(Photo Credit: Hero Partners & Howling Wolf Films)
(“Spinning Gold” trailer courtesy of Spinning Gold)
If you go to the theaters on or after March 31 and you hear a lot of noise coming out of a theater screening “Spinning Gold,” do not worry because it’s just me and the boys.
All we wanna do is rock and roll all night and party every day.
If you like a quieter theater, it’s all good because it’s your thing, do what you wanna do.
But if it gets too exuberant for you, inside the screening of “Spinning Gold,” you can leave on a midnight train to Georgia.
And although Bill Withers might disagree, they’ll still be sunshine after you’re gone.
The Neil Bogart biopic “Spinning Gold” is like the best and most diverse musical concert ever featuring the best of gospel, R&B, funk, disco and hard rock music on a movie screen.
And minus a few hiccups, “Spinning Gold” is a nostalgic and jamming trip down memory lane to a brief but epic moment in music history.
“Spinning Gold” epitomizes the fact that the music business is filled with snakes, sharks, hustlers, gangsters and pimps.
Although the current generation of hip-hop stars and executives gets blamed, and rightfully so, for an excessive amount of violence, the violence in the industry is as old as time.
Hip-hop mogul James Prince wrote in his memoir that the radio industry is a gangster’s paradise.
Therefore, music fans should not feel sorry for them when some of them must deal with the consequences that gangster’s often face.
Like George Jung in the gangster biopic “Blow,” Young Neil (Winslow Fegley) is determined not to end up poor and beaten down like his father.
In “Spinning Gold,” Neil’s father Al Bogatz’ (Jason Isaacs) vice is gambling.
Unfortunately, he is terrible at the art of gambling.
As a result, his body and family pay the price for his bad luck.
But life is often a funny thing.
Sometimes parents have dreams.
However, sometimes they do not have the talent or opportunity to fulfill those dreams.
Nevertheless, sometimes their children inherit their dreams.
But sometimes the youngsters possess more talent and opportunities than those from the previous generation.
“Spinning Gold” crystalizes that reality.
Neil (Jeremy Jordan) has inherited his father’s gambling and hustling mentality.
However, he has much better luck than his father ever had.
Although Neil grows up poor, he gambles by shooting his shot at the well-to-do Beth Weiss (Michelle Monaghan), whose parents own the hotel that Neil works in.
In “Spinning Gold,” Neil gambles that a single he records can beat a song by Elvis Presley on a New York radio show and wins.
And he gambles his own money when he gets a promotions job at a record company that refuses to give him marketing money.
However, Neil really cashes in on his luck when he gets a more powerful job at Buddha Records and he begins stealing artist from Motown Records like The Isley Brothers, Gladys Knight and the Pips and the up-and-coming Bill Withers, who has caught the eye of Berry Gordy at Hitsville, U.S.A.
But like a true hustler, Neil cannot fold ‘em when many would have.
Instead, he leaves Buddha Records after such hits as Withers’ “Lean on Me” to try his hand at owning his own record label, Casablanca Records.
But when the music wunderkind finds out that all luck ain’t good, his entire universe could go up in smoke, or at least water.
If that happens, Neil can kiss his career in the music industry and his reputation goodbye.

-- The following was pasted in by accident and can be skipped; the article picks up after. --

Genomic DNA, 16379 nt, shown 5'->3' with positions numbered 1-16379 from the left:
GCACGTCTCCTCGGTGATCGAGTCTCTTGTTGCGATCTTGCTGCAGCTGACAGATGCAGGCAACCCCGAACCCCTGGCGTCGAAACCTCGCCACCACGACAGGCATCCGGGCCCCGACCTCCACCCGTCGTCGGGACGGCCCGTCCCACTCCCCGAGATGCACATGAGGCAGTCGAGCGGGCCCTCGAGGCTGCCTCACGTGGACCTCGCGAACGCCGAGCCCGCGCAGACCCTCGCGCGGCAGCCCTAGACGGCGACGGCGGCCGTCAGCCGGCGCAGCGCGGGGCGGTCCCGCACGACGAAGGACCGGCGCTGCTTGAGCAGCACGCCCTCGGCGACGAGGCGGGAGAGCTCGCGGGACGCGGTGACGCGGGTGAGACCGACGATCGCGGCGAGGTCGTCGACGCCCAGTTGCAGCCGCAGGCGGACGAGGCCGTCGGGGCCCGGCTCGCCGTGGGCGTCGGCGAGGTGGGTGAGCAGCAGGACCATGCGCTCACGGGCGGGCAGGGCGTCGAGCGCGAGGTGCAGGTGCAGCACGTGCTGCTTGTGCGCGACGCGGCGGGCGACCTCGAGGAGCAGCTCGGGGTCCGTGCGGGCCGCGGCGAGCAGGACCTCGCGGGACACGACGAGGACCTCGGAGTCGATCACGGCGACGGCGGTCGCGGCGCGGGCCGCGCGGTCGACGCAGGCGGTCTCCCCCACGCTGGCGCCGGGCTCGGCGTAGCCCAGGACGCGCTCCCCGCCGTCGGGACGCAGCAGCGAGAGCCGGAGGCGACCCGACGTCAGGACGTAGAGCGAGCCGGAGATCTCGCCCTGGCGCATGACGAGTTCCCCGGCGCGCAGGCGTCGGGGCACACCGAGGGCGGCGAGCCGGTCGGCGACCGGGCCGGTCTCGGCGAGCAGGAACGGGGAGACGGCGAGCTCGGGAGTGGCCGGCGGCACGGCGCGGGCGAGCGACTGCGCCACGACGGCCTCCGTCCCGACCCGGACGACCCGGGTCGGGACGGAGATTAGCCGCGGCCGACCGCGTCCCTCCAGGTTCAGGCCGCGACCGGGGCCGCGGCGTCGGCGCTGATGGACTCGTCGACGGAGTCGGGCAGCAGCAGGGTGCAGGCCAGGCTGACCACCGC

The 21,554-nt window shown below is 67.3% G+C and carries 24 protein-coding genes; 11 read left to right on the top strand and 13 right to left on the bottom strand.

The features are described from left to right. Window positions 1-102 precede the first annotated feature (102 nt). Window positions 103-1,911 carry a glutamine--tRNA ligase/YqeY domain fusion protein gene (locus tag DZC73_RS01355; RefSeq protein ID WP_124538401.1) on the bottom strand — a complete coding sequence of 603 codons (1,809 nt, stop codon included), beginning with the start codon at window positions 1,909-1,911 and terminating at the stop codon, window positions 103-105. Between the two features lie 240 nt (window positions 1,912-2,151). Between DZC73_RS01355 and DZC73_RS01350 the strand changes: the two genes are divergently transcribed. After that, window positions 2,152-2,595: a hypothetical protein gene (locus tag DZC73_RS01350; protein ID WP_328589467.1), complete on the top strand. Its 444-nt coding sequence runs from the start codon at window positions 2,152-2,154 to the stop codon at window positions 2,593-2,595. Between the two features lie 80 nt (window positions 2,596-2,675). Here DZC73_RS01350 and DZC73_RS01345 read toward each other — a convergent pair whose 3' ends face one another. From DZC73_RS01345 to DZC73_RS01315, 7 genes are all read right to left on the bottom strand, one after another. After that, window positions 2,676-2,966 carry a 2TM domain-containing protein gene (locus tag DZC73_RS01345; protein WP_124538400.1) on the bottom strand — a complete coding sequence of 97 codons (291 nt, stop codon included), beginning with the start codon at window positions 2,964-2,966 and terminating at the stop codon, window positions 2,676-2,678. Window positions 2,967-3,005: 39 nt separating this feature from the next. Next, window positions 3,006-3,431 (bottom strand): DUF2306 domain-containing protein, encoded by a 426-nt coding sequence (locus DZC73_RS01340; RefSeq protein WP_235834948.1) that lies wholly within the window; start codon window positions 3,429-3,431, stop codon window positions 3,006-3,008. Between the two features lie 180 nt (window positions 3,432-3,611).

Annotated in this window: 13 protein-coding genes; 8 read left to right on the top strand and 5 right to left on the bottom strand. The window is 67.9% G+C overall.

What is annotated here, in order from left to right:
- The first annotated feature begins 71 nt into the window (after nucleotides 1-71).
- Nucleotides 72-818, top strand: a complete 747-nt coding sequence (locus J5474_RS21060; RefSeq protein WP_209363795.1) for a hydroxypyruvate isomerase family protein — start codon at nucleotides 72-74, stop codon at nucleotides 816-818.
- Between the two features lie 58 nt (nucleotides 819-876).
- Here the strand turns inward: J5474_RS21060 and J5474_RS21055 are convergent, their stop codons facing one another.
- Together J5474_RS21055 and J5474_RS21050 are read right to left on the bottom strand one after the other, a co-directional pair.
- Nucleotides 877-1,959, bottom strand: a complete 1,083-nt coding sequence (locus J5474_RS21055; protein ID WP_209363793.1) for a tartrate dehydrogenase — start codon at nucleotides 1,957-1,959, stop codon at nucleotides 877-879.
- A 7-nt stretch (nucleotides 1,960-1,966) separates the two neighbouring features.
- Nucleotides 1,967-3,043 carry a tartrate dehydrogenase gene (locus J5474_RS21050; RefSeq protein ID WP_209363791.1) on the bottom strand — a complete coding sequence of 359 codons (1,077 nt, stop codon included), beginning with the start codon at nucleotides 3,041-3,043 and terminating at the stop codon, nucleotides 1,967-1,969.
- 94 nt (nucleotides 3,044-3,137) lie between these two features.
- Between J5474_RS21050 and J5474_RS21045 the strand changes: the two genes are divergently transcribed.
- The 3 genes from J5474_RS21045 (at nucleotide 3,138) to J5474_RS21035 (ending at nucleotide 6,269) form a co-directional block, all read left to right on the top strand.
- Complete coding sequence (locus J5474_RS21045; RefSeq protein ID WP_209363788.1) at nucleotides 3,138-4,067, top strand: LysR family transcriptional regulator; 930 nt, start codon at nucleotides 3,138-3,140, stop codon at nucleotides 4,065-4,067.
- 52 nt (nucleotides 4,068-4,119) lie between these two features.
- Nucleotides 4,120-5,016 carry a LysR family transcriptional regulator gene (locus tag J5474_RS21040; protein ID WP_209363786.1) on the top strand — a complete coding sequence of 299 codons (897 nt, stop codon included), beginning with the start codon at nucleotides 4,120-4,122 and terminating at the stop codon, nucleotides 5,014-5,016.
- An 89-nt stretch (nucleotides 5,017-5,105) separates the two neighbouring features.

Despite the peril that Neil finds himself in during “Spinning Gold,” the music gets him and the movie out of peril seemingly every time.
“Spinning Gold” does a great job casting Neil and Gladys Knight with singer Ledisi starring as the legendary songstress.
However, appearance wise “Spinning Gold” gets the casting of The Isley Brothers totally wrong.
Singer Jason Derulo portrays the iconic Ronald Isley.
Furthermore, the brief performance of The Pips leaves much to be desired too.
Although Bubba and the rest of The Pips were known by some just for their background singing, their choreography is what really made the family members stand out from behind Knight’s shadow.
The actors portraying The Pips were a little too lazy to measure up to the smoothness of Knight’s groupmates.
But the performances by Jordan, Jay Pharoah (who portrays Neil’s best friend and Casablanca Records employee Cecil Holmes) more than make up for the other casting miscues.
Filmmakers and executives picked the perfect title with “Spinning Gold.”
That is so not just because of the gold and platinum records that Casablanca Records released.
But for the spin that artists and executives must put on their own personality and name just to appear more glamorous to the masses.
Many of the top artists in any era have a public persona that often does not match their true personality.
However, when a person’s back is up against the wall professionally, creating a character for the public to consume is not too big a pill to swallow.
To many, it sure beats poverty, mediocrity and obscurity.
Nonetheless, many fans of Motown Records might detest the depiction of Gordy as a 1970s version of Suge Knight.
Although rumors of gangsterism have surrounded Gordy, the depiction of the Motown Records founder has always been one of class mixed with business and musical genius.
Gordy was definitely not a punk.
But was he an industry bully?
But as Neil states at the beginning of “Spinning Gold,” people remember things how they want to remember them.
Therefore, some parts of his biopic might be true, while others might be fake news.
What is not fake was Casablanca Records’ impact on the music industry.
Like Motown, it was the sound of young America for a moment in time.
And boy, does it feel good to go back to those musical moments.
The music will definitely tear the roof off the sucker to quote Parliament and its colorful leader, George Clinton.